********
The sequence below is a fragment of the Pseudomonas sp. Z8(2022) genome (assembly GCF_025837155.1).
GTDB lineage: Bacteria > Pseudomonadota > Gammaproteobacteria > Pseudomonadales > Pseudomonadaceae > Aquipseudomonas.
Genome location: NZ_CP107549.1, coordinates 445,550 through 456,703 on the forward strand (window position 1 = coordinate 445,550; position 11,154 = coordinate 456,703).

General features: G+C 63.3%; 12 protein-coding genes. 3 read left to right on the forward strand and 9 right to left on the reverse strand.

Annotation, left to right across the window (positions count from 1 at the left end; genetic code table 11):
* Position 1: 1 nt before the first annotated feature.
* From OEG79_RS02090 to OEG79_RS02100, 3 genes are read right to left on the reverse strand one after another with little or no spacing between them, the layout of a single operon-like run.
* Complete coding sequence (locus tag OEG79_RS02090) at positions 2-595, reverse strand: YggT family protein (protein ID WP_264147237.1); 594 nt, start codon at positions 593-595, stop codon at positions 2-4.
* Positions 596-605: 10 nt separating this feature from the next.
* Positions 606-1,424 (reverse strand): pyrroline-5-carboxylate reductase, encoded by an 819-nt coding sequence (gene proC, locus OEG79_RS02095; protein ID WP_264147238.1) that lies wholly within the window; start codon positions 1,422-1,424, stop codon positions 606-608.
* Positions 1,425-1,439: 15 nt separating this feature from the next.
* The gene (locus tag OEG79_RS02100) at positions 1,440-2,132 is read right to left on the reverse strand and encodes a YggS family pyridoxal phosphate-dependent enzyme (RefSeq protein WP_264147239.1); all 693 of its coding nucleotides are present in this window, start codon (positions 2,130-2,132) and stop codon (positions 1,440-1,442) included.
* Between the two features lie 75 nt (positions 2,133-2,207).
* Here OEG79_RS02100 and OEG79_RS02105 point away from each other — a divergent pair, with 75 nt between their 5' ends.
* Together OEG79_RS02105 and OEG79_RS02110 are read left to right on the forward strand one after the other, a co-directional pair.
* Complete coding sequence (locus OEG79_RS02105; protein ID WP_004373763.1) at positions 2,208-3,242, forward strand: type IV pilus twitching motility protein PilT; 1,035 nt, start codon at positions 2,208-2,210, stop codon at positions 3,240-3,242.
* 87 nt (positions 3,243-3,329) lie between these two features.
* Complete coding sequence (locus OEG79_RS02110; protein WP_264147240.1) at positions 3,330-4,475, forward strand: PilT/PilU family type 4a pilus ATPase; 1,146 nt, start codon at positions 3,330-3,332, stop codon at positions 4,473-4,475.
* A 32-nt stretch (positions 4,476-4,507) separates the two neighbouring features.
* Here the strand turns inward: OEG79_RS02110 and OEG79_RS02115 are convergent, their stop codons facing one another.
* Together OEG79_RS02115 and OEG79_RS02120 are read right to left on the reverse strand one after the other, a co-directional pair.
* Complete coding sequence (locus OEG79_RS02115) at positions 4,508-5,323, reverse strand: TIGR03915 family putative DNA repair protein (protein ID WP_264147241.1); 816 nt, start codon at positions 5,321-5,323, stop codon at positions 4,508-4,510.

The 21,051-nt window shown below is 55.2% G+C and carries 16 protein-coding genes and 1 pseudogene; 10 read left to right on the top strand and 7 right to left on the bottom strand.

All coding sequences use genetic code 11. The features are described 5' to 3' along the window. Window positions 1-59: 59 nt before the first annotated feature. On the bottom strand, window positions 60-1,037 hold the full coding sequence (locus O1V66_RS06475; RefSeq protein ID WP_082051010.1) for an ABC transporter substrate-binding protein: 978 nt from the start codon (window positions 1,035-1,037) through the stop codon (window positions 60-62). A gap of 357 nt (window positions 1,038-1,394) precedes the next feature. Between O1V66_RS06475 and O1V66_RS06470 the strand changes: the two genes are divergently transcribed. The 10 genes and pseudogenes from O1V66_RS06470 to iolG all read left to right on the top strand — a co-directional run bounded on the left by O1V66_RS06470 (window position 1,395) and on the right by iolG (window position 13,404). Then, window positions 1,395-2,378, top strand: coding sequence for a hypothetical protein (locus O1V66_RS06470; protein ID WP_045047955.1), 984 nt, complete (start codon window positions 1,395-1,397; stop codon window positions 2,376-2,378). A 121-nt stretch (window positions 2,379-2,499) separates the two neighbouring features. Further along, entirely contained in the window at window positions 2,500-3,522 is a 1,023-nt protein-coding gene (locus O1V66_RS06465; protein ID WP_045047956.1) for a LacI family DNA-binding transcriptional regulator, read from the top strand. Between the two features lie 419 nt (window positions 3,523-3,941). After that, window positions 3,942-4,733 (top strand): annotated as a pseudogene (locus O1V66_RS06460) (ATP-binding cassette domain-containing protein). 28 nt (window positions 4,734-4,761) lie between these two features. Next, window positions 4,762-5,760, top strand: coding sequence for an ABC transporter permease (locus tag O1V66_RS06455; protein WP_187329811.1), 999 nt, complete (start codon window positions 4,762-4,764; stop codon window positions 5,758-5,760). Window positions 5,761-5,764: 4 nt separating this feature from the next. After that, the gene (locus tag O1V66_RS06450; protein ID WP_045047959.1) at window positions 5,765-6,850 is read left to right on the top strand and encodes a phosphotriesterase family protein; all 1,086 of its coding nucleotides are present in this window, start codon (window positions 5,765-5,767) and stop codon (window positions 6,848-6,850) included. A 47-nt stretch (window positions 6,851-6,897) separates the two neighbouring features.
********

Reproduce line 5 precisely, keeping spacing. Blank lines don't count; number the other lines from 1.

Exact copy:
Annotation, left to right across the window (positions count from 1 at the left end; genetic code table 11):